I understand the benefits (and risks) of ETFs, and I also understand the benefits of a term deposit in a bank.

I have seen that there are ETFs that essentially keep the investment in cash, that is, in term deposits, for example the iShares core cash fund. Unlike a term deposit, this particular ETF distributes the interest every month (instead of at the end of the term deposit), however the interest is still as low as one of a term deposit and you still need to pay for the management fee.

So, why would anyone invest the money in a cash-only ETF instead of leaving it in a bank?

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    Is this for USA / Australia or any other part of the world ?
    – Neil
    Commented Jul 29, 2019 at 15:52
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    @Neil The one in the link is for Australia, AUD Cash. I could not find one ETF for USD cash, or UK GBP cash, maybe because of the extreme low interest rate on cash. (In € the interest rates on cash is negative, some broker like Interactive Brokers applys negative interest rate on cash in EUR that exeeds 100K) Commented Jul 31, 2019 at 10:22
  • This one is an EFT in Australia, but the question is general in nature (i do understand the role of interest rates on this though) Commented Jul 31, 2019 at 22:34

8 Answers 8


One benefit of cash ETFs over a bank deposit is if you're interested in diversifying your currency holdings, they are a cheaper method than going to traditional currency exchanges. For instance, if you're in the US, and you want some of your cash holdings to be in EUR to hedge against the possibility of the dollar falling, you could exchange your dollars to Euros and then find a place to deposit your Euros, but currency exchanges tend to charge large fees. You can instead just buy a EUR ETF in the US and pay brokerage fees, which tend to be quite low these days, rather than currency exchange fees. There's even a strategy called "Norbert's Gambit" in which if you can find the same EUR ETF listed in both the US and Europe, you can buy the ETF in the US and sell it in Europe. This is a method for exchanging dollars for Euros that allows you pay avoid currency exchange fees and instead pay brokerage fees.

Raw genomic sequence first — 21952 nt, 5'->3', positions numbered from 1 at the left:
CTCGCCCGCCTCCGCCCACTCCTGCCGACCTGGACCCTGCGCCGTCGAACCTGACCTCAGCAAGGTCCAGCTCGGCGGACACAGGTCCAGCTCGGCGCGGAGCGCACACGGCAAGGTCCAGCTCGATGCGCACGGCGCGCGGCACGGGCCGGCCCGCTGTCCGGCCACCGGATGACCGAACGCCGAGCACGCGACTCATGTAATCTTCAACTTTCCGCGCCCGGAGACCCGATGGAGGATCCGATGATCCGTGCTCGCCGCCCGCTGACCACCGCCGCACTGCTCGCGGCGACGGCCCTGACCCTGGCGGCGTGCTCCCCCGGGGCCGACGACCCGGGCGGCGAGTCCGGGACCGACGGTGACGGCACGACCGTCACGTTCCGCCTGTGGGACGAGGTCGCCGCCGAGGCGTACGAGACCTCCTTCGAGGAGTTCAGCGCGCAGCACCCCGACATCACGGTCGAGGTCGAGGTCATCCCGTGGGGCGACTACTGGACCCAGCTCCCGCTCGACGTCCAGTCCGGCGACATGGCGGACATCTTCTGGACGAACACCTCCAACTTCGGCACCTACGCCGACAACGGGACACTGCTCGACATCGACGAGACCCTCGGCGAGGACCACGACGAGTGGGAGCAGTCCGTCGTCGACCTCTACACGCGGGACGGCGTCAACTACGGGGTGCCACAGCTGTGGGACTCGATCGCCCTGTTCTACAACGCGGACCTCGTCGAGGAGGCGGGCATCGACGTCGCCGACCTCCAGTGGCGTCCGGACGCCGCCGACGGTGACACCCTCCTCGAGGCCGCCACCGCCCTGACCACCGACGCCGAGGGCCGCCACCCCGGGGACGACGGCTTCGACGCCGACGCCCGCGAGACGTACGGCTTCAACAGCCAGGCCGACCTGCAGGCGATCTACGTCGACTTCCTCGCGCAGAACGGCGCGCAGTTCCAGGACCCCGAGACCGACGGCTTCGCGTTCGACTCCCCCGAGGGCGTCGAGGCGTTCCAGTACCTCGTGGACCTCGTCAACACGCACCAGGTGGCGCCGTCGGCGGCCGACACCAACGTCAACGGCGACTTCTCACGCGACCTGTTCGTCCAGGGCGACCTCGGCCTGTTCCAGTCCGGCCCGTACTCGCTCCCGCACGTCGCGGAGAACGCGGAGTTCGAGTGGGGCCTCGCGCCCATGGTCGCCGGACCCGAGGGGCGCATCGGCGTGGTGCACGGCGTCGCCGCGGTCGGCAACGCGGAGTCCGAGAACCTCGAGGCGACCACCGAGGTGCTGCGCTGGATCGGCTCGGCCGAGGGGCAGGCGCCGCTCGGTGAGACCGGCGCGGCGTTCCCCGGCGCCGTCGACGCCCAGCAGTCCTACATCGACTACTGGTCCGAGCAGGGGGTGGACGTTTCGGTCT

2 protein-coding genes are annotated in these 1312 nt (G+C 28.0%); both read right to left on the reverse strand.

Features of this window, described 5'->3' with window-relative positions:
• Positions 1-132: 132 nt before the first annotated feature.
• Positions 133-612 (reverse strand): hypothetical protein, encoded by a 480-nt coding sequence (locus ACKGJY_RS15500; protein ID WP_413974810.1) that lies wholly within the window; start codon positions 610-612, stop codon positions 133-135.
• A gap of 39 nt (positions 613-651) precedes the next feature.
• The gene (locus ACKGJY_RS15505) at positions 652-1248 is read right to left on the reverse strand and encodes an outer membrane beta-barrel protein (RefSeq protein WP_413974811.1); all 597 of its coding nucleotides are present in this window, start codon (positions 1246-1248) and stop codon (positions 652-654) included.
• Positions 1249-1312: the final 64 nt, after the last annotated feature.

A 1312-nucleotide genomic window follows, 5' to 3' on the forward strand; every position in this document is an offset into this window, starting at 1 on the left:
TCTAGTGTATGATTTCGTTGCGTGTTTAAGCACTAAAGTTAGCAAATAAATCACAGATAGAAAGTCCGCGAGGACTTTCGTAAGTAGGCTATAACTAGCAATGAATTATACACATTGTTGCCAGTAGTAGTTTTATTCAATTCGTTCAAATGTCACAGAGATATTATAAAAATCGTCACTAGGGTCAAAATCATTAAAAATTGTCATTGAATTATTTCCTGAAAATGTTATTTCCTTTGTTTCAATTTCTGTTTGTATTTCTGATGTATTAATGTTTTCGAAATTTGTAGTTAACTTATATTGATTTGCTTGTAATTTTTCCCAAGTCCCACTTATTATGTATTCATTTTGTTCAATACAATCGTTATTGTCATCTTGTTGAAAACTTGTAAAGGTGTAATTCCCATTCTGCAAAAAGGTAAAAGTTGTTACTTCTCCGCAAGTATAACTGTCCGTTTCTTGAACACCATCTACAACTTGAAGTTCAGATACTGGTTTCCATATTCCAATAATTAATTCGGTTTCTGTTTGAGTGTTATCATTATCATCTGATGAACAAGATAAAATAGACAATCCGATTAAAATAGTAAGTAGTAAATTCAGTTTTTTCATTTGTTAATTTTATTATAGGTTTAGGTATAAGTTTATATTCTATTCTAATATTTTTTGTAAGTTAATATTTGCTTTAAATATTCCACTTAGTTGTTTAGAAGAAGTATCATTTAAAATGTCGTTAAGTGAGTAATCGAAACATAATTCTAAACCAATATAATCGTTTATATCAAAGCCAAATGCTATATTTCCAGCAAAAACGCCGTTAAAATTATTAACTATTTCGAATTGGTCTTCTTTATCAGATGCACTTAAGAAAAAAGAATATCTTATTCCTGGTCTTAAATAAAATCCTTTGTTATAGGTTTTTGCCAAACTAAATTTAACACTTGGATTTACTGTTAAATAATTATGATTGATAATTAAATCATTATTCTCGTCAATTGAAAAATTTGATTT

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    @Mast: There's no law that mandates currency exchange fees. You're just paying different parties (ETF broker)
    – MSalters
    Commented Jul 30, 2019 at 12:18
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    Is exchanging money really that expensive nowadays? You can for example set up an online bank account with a company like Revolut, transfer money to it using Transferwise (generally less than 1% fees), then use that account for investing? I don't know how much brokerage fees are, but wouldn't they be less than Transferwise fees? And if you already have a bank account in Europe (like I do), then you can just transfer. I think I've transferred about 7,000€ total with maybe 60€ in fees over the past 2 years. I'm not sure how that stacks up against brokerage fees. Commented Jul 30, 2019 at 16:26
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    @ChrisCirefice the usual fee structure I've seen for buying and selling stocks is a flat fee per transaction. So I could pay $5 to buy a single $50 share, but I could also pay $5 to buy 10k shares. Assuming you can get your brokerage to move your shares between indexes ("journal them") for free, it could save a lot of money on higher transfer amounts.
    – mbrig
    Commented Jul 30, 2019 at 18:43
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    @ChrisCirefice This is more for investors with a large portfolio. 1% on $100k is $1000, Brokerage fees are generally much lower. Commented Jul 30, 2019 at 19:56
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    @Acccumulation Transferwise doesn't have a bid-ask spread. They use the mid-market rate (and charge a separate fee). Commented Jul 31, 2019 at 14:22

It can be part of an investment portfolio.

If somebody has several investments at a broker, they may have ETFs/mutual funds that invest in various sectors or indexes, they can own various individual stocks, but at this moment in time are accumulating cash because they think that is the best choice for new money. Or maybe they recently sold some or part of an investment and now want to take a few days before making a decision; or they are waiting until a specific date to pull the cash out.